New DPP ‘Well Received’
Despite a firestorm of controversy surrounding her appointment, the country’s new Director of Public Prosecutions Vinette Graham-Allen has been “well-received” by staff at the Attorney General’s Office.
Acting Permanent Secretary Leroy Sumner confirmed to the media that Graham-Allen spent the first day on the job meeting staff and senior management and setting policies and priorities for the Department of Public Prosecutions.
“She was well received. The office is very highly professional. There is no indication in the office at all of any animosity or any eerie feelings towards her, and so I think she is very happy” Sumner said.
The appointment of Graham-Allen caused a rift between the department and its former Deputy Director of Public Prosecutions Cheryl Grant-Bethell, who has filed a suit against the government, the attorney general and others claiming she was “entitled” to the post and overlooked for the high profile position.
A Jamaican attorney, Graham-Allen, 52, replaces former DPP Bernard Turner who vacated the post last year to become a Supreme Court justice.
Despite all going well upstairs, downstairs on the street, in front of the Post Office Building on East Hill Street, there was a noisy nine-person street protest calling for her to step down.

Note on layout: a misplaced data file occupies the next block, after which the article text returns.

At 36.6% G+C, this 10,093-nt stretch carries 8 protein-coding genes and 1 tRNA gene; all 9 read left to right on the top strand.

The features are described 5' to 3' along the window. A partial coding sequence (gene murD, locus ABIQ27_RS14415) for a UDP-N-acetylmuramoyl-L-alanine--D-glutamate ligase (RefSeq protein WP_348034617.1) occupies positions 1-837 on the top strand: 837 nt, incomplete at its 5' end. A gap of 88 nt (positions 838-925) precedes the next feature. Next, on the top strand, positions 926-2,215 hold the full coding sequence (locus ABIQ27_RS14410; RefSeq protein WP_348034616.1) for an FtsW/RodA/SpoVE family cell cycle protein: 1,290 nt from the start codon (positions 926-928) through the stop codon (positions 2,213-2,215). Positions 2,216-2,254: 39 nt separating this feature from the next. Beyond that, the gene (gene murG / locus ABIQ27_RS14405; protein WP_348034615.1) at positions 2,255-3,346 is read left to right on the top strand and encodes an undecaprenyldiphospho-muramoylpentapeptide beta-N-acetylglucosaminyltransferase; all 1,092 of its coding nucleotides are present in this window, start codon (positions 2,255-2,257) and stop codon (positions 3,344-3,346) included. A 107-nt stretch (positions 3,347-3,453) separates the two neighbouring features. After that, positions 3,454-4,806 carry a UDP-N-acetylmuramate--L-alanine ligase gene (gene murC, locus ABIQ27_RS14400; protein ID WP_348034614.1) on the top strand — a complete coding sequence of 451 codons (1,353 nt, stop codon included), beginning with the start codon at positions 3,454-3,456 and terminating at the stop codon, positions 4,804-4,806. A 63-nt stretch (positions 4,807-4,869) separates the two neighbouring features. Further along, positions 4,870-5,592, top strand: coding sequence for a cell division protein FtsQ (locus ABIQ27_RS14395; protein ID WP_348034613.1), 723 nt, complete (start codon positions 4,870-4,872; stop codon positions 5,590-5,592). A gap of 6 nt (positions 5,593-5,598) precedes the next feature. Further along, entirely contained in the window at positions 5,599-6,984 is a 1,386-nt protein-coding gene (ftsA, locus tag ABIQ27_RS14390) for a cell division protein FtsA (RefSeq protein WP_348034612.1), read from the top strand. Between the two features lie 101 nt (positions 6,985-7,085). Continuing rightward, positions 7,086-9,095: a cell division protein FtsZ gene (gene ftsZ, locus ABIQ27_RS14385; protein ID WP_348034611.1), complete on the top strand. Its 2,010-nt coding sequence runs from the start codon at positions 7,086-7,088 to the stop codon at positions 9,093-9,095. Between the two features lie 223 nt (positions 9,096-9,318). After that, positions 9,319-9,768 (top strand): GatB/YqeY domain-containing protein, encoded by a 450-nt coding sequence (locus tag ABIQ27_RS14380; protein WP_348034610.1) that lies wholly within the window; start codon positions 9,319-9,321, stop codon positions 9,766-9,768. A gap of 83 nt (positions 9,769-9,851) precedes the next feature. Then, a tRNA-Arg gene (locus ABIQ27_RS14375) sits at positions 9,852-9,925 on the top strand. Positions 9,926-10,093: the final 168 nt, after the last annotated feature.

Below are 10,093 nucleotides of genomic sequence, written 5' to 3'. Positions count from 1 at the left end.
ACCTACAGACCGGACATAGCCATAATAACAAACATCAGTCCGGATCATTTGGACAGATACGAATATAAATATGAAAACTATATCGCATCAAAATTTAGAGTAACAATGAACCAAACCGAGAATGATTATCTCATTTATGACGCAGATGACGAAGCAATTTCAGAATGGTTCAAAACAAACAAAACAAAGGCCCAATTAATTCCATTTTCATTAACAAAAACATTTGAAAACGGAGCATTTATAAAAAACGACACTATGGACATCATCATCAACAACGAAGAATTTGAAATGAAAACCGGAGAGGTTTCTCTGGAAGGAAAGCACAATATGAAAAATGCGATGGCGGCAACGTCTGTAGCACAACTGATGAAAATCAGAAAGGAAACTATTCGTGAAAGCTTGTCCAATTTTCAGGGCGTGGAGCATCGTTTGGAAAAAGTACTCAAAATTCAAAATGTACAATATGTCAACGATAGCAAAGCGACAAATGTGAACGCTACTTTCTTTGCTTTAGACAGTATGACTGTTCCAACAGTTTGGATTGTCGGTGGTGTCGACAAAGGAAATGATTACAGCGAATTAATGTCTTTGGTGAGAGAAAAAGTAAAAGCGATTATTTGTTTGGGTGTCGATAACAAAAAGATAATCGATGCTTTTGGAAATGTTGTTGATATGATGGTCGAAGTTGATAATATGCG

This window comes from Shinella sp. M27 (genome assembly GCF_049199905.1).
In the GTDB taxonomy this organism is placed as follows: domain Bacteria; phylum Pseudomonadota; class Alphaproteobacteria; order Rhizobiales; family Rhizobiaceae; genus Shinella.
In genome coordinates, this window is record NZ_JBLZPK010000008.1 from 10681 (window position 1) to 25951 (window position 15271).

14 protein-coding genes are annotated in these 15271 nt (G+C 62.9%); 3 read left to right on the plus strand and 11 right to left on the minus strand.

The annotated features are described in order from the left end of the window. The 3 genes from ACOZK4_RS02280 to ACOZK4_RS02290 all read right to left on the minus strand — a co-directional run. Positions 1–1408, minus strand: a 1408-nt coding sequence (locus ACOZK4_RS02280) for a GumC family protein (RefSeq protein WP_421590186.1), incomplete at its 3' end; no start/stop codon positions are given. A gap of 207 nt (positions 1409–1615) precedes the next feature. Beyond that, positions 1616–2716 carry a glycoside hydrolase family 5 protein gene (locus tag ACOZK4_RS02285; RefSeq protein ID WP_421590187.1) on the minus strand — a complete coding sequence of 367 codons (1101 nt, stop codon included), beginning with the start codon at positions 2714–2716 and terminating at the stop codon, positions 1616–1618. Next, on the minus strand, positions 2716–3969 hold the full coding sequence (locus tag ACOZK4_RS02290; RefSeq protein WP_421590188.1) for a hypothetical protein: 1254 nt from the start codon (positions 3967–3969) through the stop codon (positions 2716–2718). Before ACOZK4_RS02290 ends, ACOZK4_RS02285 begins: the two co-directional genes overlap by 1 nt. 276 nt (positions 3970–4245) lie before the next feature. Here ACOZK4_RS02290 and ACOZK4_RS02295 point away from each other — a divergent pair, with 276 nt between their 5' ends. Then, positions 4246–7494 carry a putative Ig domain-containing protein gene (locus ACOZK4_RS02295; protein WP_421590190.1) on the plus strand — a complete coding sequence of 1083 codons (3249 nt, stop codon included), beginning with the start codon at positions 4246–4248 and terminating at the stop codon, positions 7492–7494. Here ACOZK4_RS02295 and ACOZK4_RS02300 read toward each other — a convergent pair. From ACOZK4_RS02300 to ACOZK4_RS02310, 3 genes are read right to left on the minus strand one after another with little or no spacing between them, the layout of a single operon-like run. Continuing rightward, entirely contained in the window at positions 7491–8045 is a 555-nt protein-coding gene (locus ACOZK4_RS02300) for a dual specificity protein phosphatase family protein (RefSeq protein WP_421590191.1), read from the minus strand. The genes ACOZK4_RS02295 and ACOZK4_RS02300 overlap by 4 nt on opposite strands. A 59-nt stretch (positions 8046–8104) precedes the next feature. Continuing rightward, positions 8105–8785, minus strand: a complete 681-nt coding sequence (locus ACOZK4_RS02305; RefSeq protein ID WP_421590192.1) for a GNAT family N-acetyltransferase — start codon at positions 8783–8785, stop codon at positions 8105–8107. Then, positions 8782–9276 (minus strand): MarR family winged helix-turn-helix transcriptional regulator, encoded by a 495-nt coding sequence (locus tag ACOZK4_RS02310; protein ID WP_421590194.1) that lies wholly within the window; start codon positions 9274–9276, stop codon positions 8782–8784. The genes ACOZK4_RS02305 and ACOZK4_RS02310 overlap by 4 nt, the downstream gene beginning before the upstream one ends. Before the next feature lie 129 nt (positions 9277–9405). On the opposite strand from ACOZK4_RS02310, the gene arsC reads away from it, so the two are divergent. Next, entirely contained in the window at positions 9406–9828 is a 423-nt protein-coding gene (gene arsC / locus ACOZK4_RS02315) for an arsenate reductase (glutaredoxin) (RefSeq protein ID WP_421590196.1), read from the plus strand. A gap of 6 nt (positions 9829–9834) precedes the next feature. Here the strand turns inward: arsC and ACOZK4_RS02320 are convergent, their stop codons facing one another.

A group of Bahamians describing themselves as the “Committee for Empowerment and Justice”, took the opportunity of Mrs Graham-Allen’s first day on the job to rail against her appointment outside the Office of the Attorney General.
The group comprised of nine people, all PLPs, including former PLP South Beach constituency candidate Wallace Rolle and aspiring PLP candidate Ricardo Smith – waving placards on the theme of “Bahamas for Bahamians” and shouting at the Office of the Attorney General through a loudspeaker.
The paltry protest started at around 11.20am and continued until shortly after midday. Mr Rolle vowed to continue the demonstrations on a daily basis until Mrs Graham-Allen decides to leave the post.
According to Mr Sumner, Graham-Allen was “not phased” at all by the protest.government, law